Minnesota's Legacy

All Projects

Showing 1 - 7 of 7 | Export projects
Recipient
MN DNR
2014 Fiscal Year Funding Amount
$600,000

Grassland ecosystems evolved to depend on periodic disturbances, such as fire and grazing, to maintain their health and stability. Periodic disturbances help control invasive species, add nutrients back into the soil, germinate plant seeds, enhance wildlife habitat, and more. In Minnesota habitat managers have used fire as a disturbance tool for decades but the use of grazing has been much rarer, mostly because of a lack of necessary infrastructure such as fencing.

Becker
Big Stone
Blue Earth
Brown
Chippewa
Clay
Douglas
Faribault
Grant
Kittson
Lac qui Parle
Mahnomen
Norman
Otter Tail
Polk
Pope
Redwood
Stearns
Stevens
Traverse
Wilkin
Recipient
Hiawatha Valley Resource Conservation & Development, Inc.
2014 Fiscal Year Funding Amount
$52,000

Terrestrial invasive plants such as buckthorn, wild parsnip, garlic mustard, and others are becoming widespread threats throughout many sites in Minnesota. Present chemical and mechanical control methods tend to be costly, effective only in the short-term, or have other negative environmental impacts. However, an alternative practice of using grazing animals for invasive species management is used successfully in many parts of the western United States.

Dodge
Fillmore
Freeborn
Goodhue
Houston
Mower
Olmsted
Rice
Steele
Wabasha
Winona
Recipient
MN DNR
2014 Fiscal Year Funding Amount
$1,200,000

The Minnesota County Geologic Atlas program is an ongoing effort begun in 1979 that is being conducted jointly by the University of Minnesota’s Minnesota Geological Survey and the Minnesota Department of Natural Resources (DNR). This portion, called Part B and conducted by the DNR, analyzes water samples to understand water chemistry and sensitivity to pollution.

Anoka
Blue Earth
Clay
Houston
Morrison
Nicollet
Renville
Sherburne
Sibley
Wright
Recipient
U of MN
2014 Fiscal Year Funding Amount
$190,000

Over 527,000 acres of unmanaged woodlands are being used for livestock grazing throughout Minnesota. Managing these grazed woodlands based on the use of best management practices can provide environmental and economic opportunities, including improved water quality, maximized forage production, and higher-quality timber. The best management practices involved are commonly used in other parts of the country with other types of ecosystems, but have not been widely adopted in Minnesota due to a lack of knowledge and experience with implementing them within the ecosystems of Minnesota.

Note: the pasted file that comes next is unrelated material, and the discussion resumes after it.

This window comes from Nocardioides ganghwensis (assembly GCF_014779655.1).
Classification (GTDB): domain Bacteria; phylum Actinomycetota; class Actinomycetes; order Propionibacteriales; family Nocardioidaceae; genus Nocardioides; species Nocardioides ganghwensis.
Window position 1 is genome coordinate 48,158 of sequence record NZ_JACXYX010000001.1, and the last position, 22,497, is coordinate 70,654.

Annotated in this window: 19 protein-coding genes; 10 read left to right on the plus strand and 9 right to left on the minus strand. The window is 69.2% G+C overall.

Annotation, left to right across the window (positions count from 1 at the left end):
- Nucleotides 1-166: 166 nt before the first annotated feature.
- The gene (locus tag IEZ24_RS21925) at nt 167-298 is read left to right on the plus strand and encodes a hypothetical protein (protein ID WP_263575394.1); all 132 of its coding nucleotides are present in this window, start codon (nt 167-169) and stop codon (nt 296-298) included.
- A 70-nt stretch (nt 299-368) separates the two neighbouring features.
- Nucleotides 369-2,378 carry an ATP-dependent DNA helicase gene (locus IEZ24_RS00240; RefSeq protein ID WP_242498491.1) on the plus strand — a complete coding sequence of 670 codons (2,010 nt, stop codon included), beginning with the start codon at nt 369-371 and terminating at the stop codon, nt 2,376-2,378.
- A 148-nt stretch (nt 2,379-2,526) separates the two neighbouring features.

Beltrami
Benton
Carver
Cass
Crow Wing
Itasca
Kandiyohi
Koochiching
Lake of the Woods
McLeod
Meeker
Morrison
Renville
Scott
Sherburne
Sibley
Stearns
Todd
Wadena
Wright
Recipient
Heron Lake Watershed District
2014 Fiscal Year Funding Amount
$122,000

Once known for its clean water, fertile soil, and healthy habitat, in more recent times the Heron Lake Watershed in southwestern Minnesota has been heavily impacted by pollution from intensive agriculture, feedlots, non-compliant septic systems, and urban stormwater runoff. The Heron Lake Watershed District is using this appropriation for public outreach and installation and monitoring of water quality improvement projects aimed at reducing sediment and nutrient loading for the benefit of public health, recreation, and wildlife habitat.

Jackson
Murray
Nobles
Recipient
U of MN
2014 Fiscal Year Funding Amount
$262,000

Minnesota has 15.9 million acres of forest land managed by a variety of county, state and federal agencies, and private landowners for timber production, wildlife habitat, and ecological considerations. Forest managers rely on inventory data to make effective planning and management decisions. Because forests are continually changing through natural and human processes, forest inventory data is periodically updated. However, doing so is an expensive and time-consuming endeavor and, as a result, much of Minnesota’s forest inventory data is currently out of date.

Aitkin
Becker
Beltrami
Carlton
Cass
Clearwater
Cook
Crow Wing
Hubbard
Itasca
Kanabec
Koochiching
Lake
Lake of the Woods
Mahnomen
Mille Lacs
Morrison
Pine
Roseau
St. Louis
Wadena
Recipient
MN DNR
2014 Fiscal Year Funding Amount
$750,000

Prior to European settlement more than 18 million acres of prairie covered Minnesota. Today less than 1% of that native prairie remains, and about half of those remaining acres are in private landownership without any formal protection currently in place. Through this appropriation the Minnesota Department of Natural Resources will work with private landowners of high quality native prairie sites to protect remaining native prairie using a variety of tools. Approximately 200 acres are expected to be permanently protected through Native Prairie Bank conservation easements.

Norman
Otter Tail
Pennington
Pipestone
Polk
Pope
Red Lake
Redwood
Renville
Rice
Rock
Roseau
Stearns
Stevens
Swift
Traverse
Watonwan
Wilkin
Yellow Medicine